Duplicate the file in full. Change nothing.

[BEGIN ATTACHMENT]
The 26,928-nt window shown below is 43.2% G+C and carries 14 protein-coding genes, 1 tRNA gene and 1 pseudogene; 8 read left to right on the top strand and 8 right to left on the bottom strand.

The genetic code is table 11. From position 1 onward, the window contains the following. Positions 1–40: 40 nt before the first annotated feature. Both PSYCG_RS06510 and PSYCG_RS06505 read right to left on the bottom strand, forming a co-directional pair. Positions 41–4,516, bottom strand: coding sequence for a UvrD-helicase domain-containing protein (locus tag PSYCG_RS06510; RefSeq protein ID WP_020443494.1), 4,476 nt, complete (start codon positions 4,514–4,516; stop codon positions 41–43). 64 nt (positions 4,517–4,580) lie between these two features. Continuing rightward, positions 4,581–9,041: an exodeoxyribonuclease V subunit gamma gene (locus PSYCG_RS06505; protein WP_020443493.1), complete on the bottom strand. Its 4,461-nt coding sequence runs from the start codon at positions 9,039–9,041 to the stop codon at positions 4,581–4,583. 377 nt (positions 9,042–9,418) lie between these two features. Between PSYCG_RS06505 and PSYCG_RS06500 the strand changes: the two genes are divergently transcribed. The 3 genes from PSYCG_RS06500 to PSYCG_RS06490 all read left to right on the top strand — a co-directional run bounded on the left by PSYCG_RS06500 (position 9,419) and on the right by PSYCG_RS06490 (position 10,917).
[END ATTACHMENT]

The 26,928-nt window shown below is 43.2% G+C and carries 14 protein-coding genes, 1 tRNA gene and 1 pseudogene; 8 read left to right on the top strand and 8 right to left on the bottom strand.

The genetic code is table 11. From position 1 onward, the window contains the following. Positions 1–40: 40 nt before the first annotated feature. Both PSYCG_RS06510 and PSYCG_RS06505 read right to left on the bottom strand, forming a co-directional pair. Positions 41–4,516, bottom strand: coding sequence for a UvrD-helicase domain-containing protein (locus tag PSYCG_RS06510; RefSeq protein ID WP_020443494.1), 4,476 nt, complete (start codon positions 4,514–4,516; stop codon positions 41–43). 64 nt (positions 4,517–4,580) lie between these two features. Continuing rightward, positions 4,581–9,041: an exodeoxyribonuclease V subunit gamma gene (locus PSYCG_RS06505; protein WP_020443493.1), complete on the bottom strand. Its 4,461-nt coding sequence runs from the start codon at positions 9,039–9,041 to the stop codon at positions 4,581–4,583. 377 nt (positions 9,042–9,418) lie between these two features. Between PSYCG_RS06505 and PSYCG_RS06500 the strand changes: the two genes are divergently transcribed. The 3 genes from PSYCG_RS06500 to PSYCG_RS06490 all read left to right on the top strand — a co-directional run bounded on the left by PSYCG_RS06500 (position 9,419) and on the right by PSYCG_RS06490 (position 10,917).